In The Year 2025…
…If man is still alive, If woman can survive…No, no, that’s ‘In The Year 2525’ by Zager and Evans. Paul Diggory from North Wales Housing Association says 2025 is the target for a movement that’s building across housing, health and social care to tackle avoidable health inequalities in North Wales.
We took a conscious decision not to follow the typical project based model of collaboration. We figured that the situation warranted something stronger to bind partners together. As Betsi Cadwaladr UHB Vice Chair Margaret Hanson said “Many of us have been motivated to make a difference by our childhood experiences or events involving our own families.” So that shared desire became our starting point.
It led us to stage ‘2025’, an event aiming to bring people together with a common purpose. If tackling avoidable health inequalities in North Wales by 2025 seems ambitious, it’s meant to be. Leonard Bernstein once said, “To achieve great things, two things are needed: a plan and not quite enough time”. We started with some thought leadership presentations. First, Dr Ruth Hussey, Chief Medical Officer for Wales, brought clear strategic messages about health inequalities nationally. The underlying factor in deprivation is economic wealth, not necessarily place. So maybe better housing is only part of the solution and we need to work on increasing people’s prosperity, perhaps through job creation and local enterprise.
Assistant Director of Public Heath Wales Jo Charles illuminated the challenge we face with some hard-hitting data from North Wales. Population growth, the difference in life expectancy at birth, the high rate of early deaths and respiratory disease in deprived areas all featured strongly. Amongst social housing tenants 11.3% reported their health as bad – the highest rate of any tenure. This is something the housing sector needs to collaborate on if we’re to succeed in reversing the position – with our friends in health.
It’s one thing bringing people from different sectors and organisations together, but how do you make cross-disciplinary groups function? Debbie Sorkin of the National Systems Leadership Centre gave some useful pointers. “Leadership across boundaries is difficult and intrinsically complex” she said. Yet what we’re looking to pull off is collaborative leadership of a network of people in different places and at different levels. How can we create a shared endeavour, cooperating to achieve significant change? Leadership lies with each individual – a sort of ‘I’m Spartacus!’ approach. We have to be a coalition of the willing (I think it’s safe to use that word again). And if we’re going to allow progress to flourish we must be prepared to give power away.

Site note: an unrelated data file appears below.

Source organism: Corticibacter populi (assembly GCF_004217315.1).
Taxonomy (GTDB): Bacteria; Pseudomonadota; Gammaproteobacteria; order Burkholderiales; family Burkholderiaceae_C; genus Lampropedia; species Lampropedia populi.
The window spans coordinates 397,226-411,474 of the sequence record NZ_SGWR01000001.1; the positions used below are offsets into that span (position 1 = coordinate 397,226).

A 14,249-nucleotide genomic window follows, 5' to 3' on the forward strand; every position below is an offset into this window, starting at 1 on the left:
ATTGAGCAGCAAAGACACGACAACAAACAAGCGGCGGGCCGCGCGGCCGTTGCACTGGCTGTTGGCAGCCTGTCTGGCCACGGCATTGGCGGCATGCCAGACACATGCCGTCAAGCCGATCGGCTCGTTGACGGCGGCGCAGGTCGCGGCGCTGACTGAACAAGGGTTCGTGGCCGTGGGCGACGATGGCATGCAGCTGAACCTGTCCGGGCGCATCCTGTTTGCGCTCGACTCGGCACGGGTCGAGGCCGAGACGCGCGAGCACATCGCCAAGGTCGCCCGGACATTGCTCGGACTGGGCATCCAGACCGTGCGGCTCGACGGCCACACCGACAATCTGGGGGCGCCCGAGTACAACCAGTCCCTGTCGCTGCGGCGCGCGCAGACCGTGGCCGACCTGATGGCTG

Our ‘world café’ sessions saw serious engagement with participants pitching on a range of themes including mental health and homelessness, health and well being, older people, adaptations and the potential for digitally enhanced care services. The positive energy and high levels of personal commitment in evidence were exactly what we’d hoped for. Ultimately, everyone who’d taken part was happy to wait for an opportunity to sign the pledge.
The steering group has since been drawing out key themes and putting in place the foundations for a work programme. The 2025 movement will concern itself with three strands of action to achieve its end goal: encourage, enable, deliver.
What should the movement be encouraging others to do? Maybe joint commissioning of research and evidence sharing? Or sharing elements of training budgets to build capacity? Using public narrative could encourage politicians to give their support and let’s not forget the importance of involving communities in the design of solutions.
What can it enable to happen? How about a better awareness of health inequalities and a greater appreciation of the value of ill-health prevention? Enabling resources to span boundaries and tackle problems in joint working. Alongside Margaret Hanson for Health, Flintshire’s Clare Budden is a key driver of the group: “I could see a range of projects or initiatives across North Wales, each focusing on something different depending on local needs or interests”.
And what can it deliver? Actions that allow partners to share investment and reward would be beneficial. We’ve talked about putting in place ‘Just Do’ teams for each key work area, identifying the outcomes expected and meeting each team’s training requirements. Monitoring and reporting progress and telling our success stories will be vital in growing the profile of 2025. Another key task is to notice those programmes and projects that are working well to tackle avoidable health inequalities so that learning can be shared and capacity built.
The priority right now is to ensure we maintain the momentum, continue to plan and build but also start to deliver some change on the ground. With Ken Perry of Do-Well Consultancy continuing to facilitate the initiative, there’s a chance to make a real difference over the next ten years. We’re going for it